Your internal alarm bells may start blasting once you hear the words 'I need space' from your significant other (SO). But too often, this reaction is rooted in the fear that something is wrong or worse, that the relationship is ending. It is important to breathe deeply and listen carefully to what the other person is saying. At some point, you will have to yield to them and give them the space they're craving.
When such a thing happens, keep calm and follow these steps:
Treat it in a positive manner
Often it's down to your partner spending time alone in an area in the house. Some men are known to withdraw to their 'cave' when they need to think. Recently, the concept of women building their she-sheds in response has been floated around social media. However, it is important to see here that individuals need their sacred space regardless of gender.
There are times the distance asked for is in the literal sense. Going on a vacation or pursuing other interests with girlfriends is typical with women. Men also do that with their buddies, but not as regularly. Make sure to radiate trust towards your SO when they ask for a time apart in this manner.
Set rules and a schedule
Setting expectations is easier said than done. But if you get the chance, ask your partner how long they want you to stay apart. Will it take an hour, a day, a week? Don't force it if you can't get a straight answer. Just clarify what you are not allowed to do, such as sending a text, chatting, or posting a photo of you together on social media. Then respect the request while keeping your reactions in line. Give them the time they need to recharge and come back to the relationship feeling refreshed.
Do not take it personally
You have to be able to see the situation from several angles. And yes, sometimes, it is not you. It is not that they want to exclude you from making a decision or keep you out of the loop. It can be that they need the time to think clearly before letting another voice affect their decision. It can be that your SO cannot tell you directly that they have to deal with things alone. If they want to talk to somebody else, respect that choice. Encourage them to speak with someone they think will listen to them. Use the time to figure things out on your own as well.
Do your own thing
Following the previous point: set aside a 'me' time. Focus on something else, so you'll be less likely to wallow in self-pity or guilt or whatever it is that you're feeling during this time. Have fun with friends or do something you have been waiting to do for a long time.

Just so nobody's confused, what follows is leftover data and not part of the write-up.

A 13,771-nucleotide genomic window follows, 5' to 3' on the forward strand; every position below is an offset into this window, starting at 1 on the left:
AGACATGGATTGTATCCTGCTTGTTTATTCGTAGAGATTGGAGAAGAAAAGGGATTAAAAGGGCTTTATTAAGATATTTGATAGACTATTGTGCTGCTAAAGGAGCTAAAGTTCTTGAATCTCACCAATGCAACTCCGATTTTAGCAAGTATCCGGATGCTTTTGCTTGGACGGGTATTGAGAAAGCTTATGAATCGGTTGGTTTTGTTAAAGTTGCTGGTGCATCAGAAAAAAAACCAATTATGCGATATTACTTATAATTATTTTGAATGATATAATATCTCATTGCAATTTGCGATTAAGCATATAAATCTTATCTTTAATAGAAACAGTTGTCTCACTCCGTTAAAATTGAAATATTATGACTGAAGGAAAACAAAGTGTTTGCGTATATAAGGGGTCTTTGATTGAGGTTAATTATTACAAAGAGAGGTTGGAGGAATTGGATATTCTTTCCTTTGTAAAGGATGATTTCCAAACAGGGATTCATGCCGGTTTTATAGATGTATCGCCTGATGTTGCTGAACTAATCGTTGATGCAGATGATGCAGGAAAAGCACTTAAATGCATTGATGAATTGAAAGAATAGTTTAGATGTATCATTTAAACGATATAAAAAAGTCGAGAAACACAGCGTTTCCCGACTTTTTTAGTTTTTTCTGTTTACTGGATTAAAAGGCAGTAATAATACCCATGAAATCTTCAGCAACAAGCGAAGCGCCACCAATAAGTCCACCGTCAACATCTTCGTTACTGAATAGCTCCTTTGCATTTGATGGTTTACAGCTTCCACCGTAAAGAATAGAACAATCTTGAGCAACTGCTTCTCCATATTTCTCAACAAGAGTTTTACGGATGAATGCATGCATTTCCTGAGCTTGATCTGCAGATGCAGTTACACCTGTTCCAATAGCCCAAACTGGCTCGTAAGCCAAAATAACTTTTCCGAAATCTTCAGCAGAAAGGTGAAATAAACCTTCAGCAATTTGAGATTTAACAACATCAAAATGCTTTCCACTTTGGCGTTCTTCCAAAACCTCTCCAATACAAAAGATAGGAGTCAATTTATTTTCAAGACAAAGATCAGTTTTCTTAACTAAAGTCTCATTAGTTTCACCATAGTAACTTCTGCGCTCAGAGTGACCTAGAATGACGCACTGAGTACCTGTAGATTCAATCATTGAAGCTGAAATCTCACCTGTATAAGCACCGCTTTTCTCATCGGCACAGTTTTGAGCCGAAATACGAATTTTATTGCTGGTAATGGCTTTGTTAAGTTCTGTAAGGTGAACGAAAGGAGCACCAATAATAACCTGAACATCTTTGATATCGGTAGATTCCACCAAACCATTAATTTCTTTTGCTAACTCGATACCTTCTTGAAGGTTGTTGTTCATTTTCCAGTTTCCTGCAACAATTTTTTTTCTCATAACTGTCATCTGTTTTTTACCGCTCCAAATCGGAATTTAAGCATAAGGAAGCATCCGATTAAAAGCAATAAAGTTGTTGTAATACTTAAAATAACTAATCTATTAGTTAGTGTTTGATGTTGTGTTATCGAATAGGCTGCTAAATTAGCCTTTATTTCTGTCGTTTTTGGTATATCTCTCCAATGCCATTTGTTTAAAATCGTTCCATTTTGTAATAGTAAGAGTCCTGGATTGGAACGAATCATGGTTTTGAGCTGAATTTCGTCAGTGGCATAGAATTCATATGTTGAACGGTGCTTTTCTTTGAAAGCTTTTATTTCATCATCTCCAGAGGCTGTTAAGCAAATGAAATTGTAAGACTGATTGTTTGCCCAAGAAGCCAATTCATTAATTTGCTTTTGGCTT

"If you crave togetherness, you might feel deprived or rejected when your partner wants alone time," says Dr. Debby Herbenick, associate research scientist and co-director of the Center for Sexual Health Promotion at Indiana University. But as in any relationship, you also need to respect and adjust to the preferences of your loved one.
Let your partner recover in peace
In keeping your distance, you are also protecting your partner's space in a way. Sometimes, you just need to remind them that you can sacrifice your self-interest for their benefit. There is no more opportune moment to demonstrate how you care than when they are sick. If they are recovering from a cold, menstrual cramps, an injury, or something minor, ensure that they do not get disturbed. Turn mobile devices off if you have to. Filter calls from the office.
A social media poll reveals that 18% of the respondents do not want their employers calling them while they are off work sick. Your loved one may share the same sentiment. Imagine how one request or demand from a superior at work will affect your SO's recovery. At the same time, avoid being clingy. Leave your spouse to recover in peace. It is not the moment to nag them about the washer that hasn't been functioning or the utility bills that have been rising for months. Even if they do not specifically ask for it during this time, you need to show you're willing to acknowledge and respect their space as an individual.